Roxane Gay’s debut novel, An Untamed State (May 2014) has garnered widespread praise. Essays editor at The Rumpus and a publisher/editor of [PANK], Gay is a prolific author with an essay collection on feminism due in August and a memoir relating to hunger and body image in 2016. Volume 1 Brooklyn hosted Gay at Community Bookstore to discuss her new novel with The Rumpus columnist Sari Botton.
Botton has just met Gay for the first time, though they have known each other by email for some time and two of Gay’s essays have been included in collections Botton edited. The first thing Botton wants to know is how Gay has the time to write as prolifically as she does.
“I write fast. I love writing,” Gay says before adding, “I live in the middle of nowhere.” She also says she is an insomniac who wants to make that time productive.
Botton jokes that she finds herself writing essays and before she has finished writing it out longhand, Gay has already published something on Salon on the topic.
“By the time something happens, I’m probably already thinking about the precursors,” Gay says.
An Untamed State took Gay a summer to finish. She says she put the book through two revisions, totalling about four months. She enjoys working on multiple projects at once.
The novel follows the story of Mireille, a Haitian woman kidnapped while on vacation on the island with her white, American husband and their nine month old child. Brutal violence and the huge disparity in wealth dominate the novel’s themes. Mireille’s Haitian family lives a comfortable life on the Island. She leaves for an American education and American husband where they live an upper middle-class lifestyle.
“I knew from the beginning I wanted to tell the story,” Gay says. She wrote a lot about Mireille’s Haitian family and their middle-class lifestyle–material that eventually she came to refer to simply as “pre-writing,” the backstory to the novel.
Gay says she reads a lot of thrillers. Thrillers all start by explaining what happens and leading the reader through the story with that knowledge. The thrill comes from experiencing the trauma of the narrator.
The violence and brutality all came from Gay’s imagination. She says she didn’t read any kidnapping stories before writing the book. “I didn’t want to co-opt their stories.” After she wrote the draft, she researched some details regarding the injuries, but otherwise the violence and kidnapping are all invented fiction.
Privilege, power, and the blind spots that come with privilege are all themes in the novel Botton says. At one point, Mireille believes she will appeal to her kidnappers by reiterating that they took her in front of her child. The response from them though is that children in Haiti face that kind of trauma all the time.
Gay’s parents are Haitian, and as a child they would bring her to the island. When she was younger, it was easy for her parents to hide the poverty from her. As she grew older, it became more difficult. That wealthy disparity helps explain though not justify the kidnappers she says.
“No one is all good or all evil,” Gay says. The kidnappers have a humanity that is necessary for the narrative to hold up.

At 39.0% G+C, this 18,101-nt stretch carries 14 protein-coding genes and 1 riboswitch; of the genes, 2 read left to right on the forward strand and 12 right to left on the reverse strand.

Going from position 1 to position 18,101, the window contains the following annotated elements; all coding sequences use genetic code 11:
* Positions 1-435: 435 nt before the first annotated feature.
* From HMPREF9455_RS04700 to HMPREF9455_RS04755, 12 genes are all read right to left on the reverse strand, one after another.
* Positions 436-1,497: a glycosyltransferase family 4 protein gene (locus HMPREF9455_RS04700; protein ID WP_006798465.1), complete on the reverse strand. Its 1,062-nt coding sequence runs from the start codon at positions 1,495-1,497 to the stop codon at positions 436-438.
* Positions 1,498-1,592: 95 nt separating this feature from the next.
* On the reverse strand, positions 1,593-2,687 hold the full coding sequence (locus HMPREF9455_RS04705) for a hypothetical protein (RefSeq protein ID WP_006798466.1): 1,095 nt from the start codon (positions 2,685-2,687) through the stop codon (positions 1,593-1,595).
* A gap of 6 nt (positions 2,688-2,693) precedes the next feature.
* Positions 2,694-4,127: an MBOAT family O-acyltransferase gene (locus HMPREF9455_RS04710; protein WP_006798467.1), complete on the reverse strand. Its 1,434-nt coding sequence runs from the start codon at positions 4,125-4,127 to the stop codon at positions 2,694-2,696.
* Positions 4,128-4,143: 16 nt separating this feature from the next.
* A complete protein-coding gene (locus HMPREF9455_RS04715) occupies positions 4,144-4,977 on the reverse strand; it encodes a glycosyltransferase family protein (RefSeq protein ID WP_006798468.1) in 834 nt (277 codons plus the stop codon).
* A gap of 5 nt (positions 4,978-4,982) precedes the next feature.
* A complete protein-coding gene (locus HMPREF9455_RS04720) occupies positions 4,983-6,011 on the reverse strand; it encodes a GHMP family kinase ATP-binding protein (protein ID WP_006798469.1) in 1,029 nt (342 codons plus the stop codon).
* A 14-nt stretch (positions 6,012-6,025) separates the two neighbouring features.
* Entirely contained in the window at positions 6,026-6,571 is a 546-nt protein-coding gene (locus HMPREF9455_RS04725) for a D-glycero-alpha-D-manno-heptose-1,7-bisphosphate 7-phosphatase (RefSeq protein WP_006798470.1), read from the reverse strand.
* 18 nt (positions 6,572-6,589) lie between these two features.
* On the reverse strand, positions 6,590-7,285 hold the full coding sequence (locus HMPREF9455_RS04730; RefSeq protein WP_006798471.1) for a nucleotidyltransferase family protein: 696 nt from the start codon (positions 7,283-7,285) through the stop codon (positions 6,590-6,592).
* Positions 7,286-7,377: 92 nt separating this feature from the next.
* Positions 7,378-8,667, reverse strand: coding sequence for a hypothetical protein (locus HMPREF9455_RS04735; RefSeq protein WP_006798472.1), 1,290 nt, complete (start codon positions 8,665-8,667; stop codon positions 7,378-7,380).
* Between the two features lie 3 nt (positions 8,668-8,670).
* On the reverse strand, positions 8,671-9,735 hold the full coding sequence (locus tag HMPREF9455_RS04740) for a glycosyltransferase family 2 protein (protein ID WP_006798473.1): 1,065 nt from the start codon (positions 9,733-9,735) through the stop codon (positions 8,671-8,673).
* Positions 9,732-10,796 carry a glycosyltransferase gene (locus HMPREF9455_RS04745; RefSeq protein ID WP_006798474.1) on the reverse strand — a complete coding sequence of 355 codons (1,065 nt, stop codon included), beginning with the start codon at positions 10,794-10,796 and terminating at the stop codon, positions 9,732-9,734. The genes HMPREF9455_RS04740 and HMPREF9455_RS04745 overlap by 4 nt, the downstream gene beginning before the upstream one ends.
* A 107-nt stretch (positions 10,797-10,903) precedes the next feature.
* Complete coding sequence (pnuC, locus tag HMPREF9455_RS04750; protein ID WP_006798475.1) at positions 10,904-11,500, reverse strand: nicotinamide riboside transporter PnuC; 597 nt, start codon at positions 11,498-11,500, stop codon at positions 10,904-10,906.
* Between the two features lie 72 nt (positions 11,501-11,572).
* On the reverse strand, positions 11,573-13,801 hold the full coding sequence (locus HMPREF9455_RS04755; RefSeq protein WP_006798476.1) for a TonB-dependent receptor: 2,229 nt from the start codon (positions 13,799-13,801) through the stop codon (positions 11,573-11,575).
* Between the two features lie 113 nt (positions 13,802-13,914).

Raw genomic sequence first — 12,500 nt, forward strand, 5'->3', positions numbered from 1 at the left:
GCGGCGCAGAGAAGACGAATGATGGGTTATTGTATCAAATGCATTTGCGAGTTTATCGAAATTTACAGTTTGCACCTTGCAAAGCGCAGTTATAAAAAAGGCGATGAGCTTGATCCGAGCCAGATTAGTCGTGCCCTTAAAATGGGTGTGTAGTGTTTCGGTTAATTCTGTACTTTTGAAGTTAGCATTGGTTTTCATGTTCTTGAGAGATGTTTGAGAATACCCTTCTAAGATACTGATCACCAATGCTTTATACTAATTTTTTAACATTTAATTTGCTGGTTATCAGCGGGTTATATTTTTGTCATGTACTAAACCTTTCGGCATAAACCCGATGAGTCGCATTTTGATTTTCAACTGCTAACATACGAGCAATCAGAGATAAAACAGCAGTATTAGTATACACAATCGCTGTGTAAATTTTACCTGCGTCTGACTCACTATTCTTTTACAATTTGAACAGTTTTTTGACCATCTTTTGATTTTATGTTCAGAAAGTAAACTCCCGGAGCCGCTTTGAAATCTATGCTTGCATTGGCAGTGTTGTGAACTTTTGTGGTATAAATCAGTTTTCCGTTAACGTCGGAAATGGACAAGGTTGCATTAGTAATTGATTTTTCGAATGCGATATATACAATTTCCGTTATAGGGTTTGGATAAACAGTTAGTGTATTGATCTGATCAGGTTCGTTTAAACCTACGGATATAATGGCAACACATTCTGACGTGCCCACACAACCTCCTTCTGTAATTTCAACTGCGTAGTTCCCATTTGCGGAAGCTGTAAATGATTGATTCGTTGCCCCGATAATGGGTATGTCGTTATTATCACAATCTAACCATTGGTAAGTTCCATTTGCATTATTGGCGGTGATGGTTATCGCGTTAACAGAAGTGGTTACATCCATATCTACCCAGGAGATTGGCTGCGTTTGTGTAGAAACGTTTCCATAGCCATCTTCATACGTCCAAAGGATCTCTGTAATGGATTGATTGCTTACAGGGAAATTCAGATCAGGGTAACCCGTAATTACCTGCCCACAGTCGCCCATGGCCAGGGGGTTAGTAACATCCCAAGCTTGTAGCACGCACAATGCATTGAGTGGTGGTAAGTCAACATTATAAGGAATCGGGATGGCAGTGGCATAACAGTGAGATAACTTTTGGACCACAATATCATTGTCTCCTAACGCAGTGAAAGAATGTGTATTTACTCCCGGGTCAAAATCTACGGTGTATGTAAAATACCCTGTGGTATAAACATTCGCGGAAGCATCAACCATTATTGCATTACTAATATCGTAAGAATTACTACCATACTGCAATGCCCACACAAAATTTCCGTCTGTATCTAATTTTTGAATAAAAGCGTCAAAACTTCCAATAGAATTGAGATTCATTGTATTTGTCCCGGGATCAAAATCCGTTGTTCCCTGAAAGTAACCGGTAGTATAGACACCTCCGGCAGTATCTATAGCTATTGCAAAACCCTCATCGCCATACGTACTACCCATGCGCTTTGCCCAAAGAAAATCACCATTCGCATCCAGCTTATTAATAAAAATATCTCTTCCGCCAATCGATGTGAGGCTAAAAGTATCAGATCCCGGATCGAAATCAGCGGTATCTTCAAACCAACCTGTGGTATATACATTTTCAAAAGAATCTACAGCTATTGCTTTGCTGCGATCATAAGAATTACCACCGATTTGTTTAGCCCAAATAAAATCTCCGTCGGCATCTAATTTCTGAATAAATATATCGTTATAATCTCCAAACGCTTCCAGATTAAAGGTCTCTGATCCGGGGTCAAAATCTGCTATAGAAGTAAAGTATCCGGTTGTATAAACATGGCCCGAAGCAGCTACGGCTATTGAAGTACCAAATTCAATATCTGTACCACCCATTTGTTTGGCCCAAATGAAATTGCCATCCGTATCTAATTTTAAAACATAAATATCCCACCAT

The novel has a strong relationship with class and with violence against women, though Gay says its a natural progression of the story that they came together. “I’m not an agenda writer.”
Gay’s editors had her pare down the brutal violence at points. She explains that the reader needs a break, a pause in that brutality. One solution was making Mireille a breastfeeding mother. It heightened her suffering to have swollen breasts but wasn’t brutally violent. It also created a connection to other people, her child, her husband.
Still, Gay says she wanted to weave hope into the narrative. Mireille’s mother-in-law, a Nebraskan farmer, grew up surrounded by racism. “I think people do grow,” Gay says. Family is complicated. “I wanted there to be this arc of hope.”
Nebraska and Haiti both play a big role in the novel, and both are important parts of Gay’s past. She chose the settings because they were places she knew adding to the authenticity of the things she didn’t.
At first she thought all she wanted to do was leave Nebraska, but now she wants to go back. She says Nebraskan boys are beefy, a quality she likes: “I’m super controlling… I need that solidness.”
Botton asks about Gay’s essay writing–and what her parents think since many of the essays offer deeply personal insights. Botton cites specifically an essay on body image in XO Jane about body image.
“When I write, I delude myself into thinking no one will read it,” Gay says. She says she has compartmentalized her life, and though her parents know she writes, she has a sense they don’t read very much of what she has written. She hopes. “They know about this book because my brother has a big ass mouth,” she says. But her parents are also beginning to Google.
“I’m very happy my parents don’t know how to Google,” Botton adds.
Gay says her one brother works in business and doesn’t pay attention to the things she writes, but her youngest brother stalks her Facebook. He gets around her filters. “We’re a passive aggressive family,” she says, adding that is the Catholic and the Haitian tradition to not ever confront anyone about issues like that.
Besides the novel and writing many essays, Gay is also prolific on social media like Twitter. “I’m shy, but on Twitter I feel I can say whatever the fuck I want,” she says, adding that she has real friends too. But she says her preference is still fiction. “I’m a pretty mellow person,” she says, and fiction allows her be more wild. She has three more novels on the way.